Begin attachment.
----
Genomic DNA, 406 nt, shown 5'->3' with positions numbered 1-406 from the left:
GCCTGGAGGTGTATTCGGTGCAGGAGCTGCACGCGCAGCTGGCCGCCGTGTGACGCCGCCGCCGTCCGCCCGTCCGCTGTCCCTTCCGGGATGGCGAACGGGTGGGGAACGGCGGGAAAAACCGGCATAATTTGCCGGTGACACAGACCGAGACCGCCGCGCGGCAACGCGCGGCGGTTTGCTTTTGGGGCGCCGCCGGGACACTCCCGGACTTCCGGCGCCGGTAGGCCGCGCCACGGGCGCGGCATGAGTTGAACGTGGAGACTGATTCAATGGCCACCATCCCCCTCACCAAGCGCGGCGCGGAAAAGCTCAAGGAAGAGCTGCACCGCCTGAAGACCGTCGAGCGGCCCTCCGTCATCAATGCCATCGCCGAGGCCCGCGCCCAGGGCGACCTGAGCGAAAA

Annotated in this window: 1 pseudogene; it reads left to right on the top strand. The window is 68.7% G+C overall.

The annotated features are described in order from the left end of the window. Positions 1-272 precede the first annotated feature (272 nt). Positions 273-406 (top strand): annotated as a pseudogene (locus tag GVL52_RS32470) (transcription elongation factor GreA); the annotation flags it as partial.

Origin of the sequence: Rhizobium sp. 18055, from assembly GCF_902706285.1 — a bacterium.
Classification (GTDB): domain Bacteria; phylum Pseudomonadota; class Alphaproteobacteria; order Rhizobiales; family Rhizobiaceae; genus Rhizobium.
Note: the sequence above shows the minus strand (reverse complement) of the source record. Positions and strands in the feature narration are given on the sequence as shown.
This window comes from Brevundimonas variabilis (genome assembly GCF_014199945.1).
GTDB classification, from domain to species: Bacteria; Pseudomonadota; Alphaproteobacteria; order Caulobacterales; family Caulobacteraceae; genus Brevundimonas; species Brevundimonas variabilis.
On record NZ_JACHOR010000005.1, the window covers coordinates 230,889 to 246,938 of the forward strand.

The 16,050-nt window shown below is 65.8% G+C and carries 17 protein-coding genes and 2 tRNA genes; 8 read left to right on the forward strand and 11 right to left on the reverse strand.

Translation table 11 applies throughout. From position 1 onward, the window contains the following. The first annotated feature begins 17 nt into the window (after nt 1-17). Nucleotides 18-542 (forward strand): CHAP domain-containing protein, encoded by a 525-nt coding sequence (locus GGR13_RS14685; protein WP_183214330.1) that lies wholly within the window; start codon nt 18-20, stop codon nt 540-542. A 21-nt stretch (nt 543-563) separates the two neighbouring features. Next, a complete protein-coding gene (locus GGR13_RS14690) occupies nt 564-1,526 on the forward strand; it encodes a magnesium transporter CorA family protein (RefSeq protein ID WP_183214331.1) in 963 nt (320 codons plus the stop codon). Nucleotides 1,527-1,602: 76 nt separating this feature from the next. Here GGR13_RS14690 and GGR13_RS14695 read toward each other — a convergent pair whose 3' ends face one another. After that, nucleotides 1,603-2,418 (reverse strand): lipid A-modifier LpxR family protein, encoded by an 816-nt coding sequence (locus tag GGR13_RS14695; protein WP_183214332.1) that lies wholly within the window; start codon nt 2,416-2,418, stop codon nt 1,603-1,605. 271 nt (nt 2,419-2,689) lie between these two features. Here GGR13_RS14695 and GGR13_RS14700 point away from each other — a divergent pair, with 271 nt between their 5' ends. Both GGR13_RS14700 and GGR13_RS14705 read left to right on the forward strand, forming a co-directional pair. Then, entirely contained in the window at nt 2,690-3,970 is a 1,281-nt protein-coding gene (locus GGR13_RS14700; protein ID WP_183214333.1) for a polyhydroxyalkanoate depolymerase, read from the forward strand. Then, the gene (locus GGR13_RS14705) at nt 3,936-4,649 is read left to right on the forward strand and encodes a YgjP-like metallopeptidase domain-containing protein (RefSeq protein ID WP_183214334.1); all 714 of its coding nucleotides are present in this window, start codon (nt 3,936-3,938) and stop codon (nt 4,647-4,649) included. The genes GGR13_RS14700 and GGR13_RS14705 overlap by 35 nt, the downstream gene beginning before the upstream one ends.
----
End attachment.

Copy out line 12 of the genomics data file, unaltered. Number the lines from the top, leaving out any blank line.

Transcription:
Translation table 11 applies throughout. From position 1 onward, the window contains the following. The first annotated feature begins 17 nt into the window (after nt 1-17). Nucleotides 18-542 (forward strand): CHAP domain-containing protein, encoded by a 525-nt coding sequence (locus GGR13_RS14685; protein WP_183214330.1) that lies wholly within the window; start codon nt 18-20, stop codon nt 540-542. A 21-nt stretch (nt 543-563) separates the two neighbouring features. Next, a complete protein-coding gene (locus GGR13_RS14690) occupies nt 564-1,526 on the forward strand; it encodes a magnesium transporter CorA family protein (RefSeq protein ID WP_183214331.1) in 963 nt (320 codons plus the stop codon). Nucleotides 1,527-1,602: 76 nt separating this feature from the next. Here GGR13_RS14690 and GGR13_RS14695 read toward each other — a convergent pair whose 3' ends face one another. After that, nucleotides 1,603-2,418 (reverse strand): lipid A-modifier LpxR family protein, encoded by an 816-nt coding sequence (locus tag GGR13_RS14695; protein WP_183214332.1) that lies wholly within the window; start codon nt 2,416-2,418, stop codon nt 1,603-1,605. 271 nt (nt 2,419-2,689) lie between these two features. Here GGR13_RS14695 and GGR13_RS14700 point away from each other — a divergent pair, with 271 nt between their 5' ends. Both GGR13_RS14700 and GGR13_RS14705 read left to right on the forward strand, forming a co-directional pair. Then, entirely contained in the window at nt 2,690-3,970 is a 1,281-nt protein-coding gene (locus GGR13_RS14700; protein ID WP_183214333.1) for a polyhydroxyalkanoate depolymerase, read from the forward strand. Then, the gene (locus GGR13_RS14705) at nt 3,936-4,649 is read left to right on the forward strand and encodes a YgjP-like metallopeptidase domain-containing protein (RefSeq protein ID WP_183214334.1); all 714 of its coding nucleotides are present in this window, start codon (nt 3,936-3,938) and stop codon (nt 4,647-4,649) included. The genes GGR13_RS14700 and GGR13_RS14705 overlap by 35 nt, the downstream gene beginning before the upstream one ends.